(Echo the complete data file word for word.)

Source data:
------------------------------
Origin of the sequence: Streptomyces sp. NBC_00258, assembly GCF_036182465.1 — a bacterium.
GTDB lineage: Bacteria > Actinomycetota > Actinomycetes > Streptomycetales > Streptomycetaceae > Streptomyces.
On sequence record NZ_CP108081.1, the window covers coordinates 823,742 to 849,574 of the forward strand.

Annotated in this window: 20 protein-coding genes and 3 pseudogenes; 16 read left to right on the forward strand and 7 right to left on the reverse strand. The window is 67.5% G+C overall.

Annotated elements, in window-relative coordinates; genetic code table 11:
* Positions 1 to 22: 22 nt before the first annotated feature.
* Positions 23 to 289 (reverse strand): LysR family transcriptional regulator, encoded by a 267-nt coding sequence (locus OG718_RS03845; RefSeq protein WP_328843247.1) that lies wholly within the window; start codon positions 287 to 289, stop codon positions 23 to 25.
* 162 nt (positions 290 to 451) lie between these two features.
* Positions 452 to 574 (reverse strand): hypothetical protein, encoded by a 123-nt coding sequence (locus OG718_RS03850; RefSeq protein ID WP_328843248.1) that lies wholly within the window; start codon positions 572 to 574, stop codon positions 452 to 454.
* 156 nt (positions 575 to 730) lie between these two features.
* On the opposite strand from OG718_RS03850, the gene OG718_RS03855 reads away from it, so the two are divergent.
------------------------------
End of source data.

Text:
Origin of the sequence: Streptomyces sp. NBC_00258, assembly GCF_036182465.1 — a bacterium.
GTDB lineage: Bacteria > Actinomycetota > Actinomycetes > Streptomycetales > Streptomycetaceae > Streptomyces.
On sequence record NZ_CP108081.1, the window covers coordinates 823,742 to 849,574 of the forward strand.

Annotated in this window: 20 protein-coding genes and 3 pseudogenes; 16 read left to right on the forward strand and 7 right to left on the reverse strand. The window is 67.5% G+C overall.

Annotated elements, in window-relative coordinates; genetic code table 11:
* Positions 1 to 22: 22 nt before the first annotated feature.
* Positions 23 to 289 (reverse strand): LysR family transcriptional regulator, encoded by a 267-nt coding sequence (locus OG718_RS03845; RefSeq protein WP_328843247.1) that lies wholly within the window; start codon positions 287 to 289, stop codon positions 23 to 25.
* 162 nt (positions 290 to 451) lie between these two features.
* Positions 452 to 574 (reverse strand): hypothetical protein, encoded by a 123-nt coding sequence (locus OG718_RS03850; RefSeq protein ID WP_328843248.1) that lies wholly within the window; start codon positions 572 to 574, stop codon positions 452 to 454.
* 156 nt (positions 575 to 730) lie between these two features.
* On the opposite strand from OG718_RS03850, the gene OG718_RS03855 reads away from it, so the two are divergent.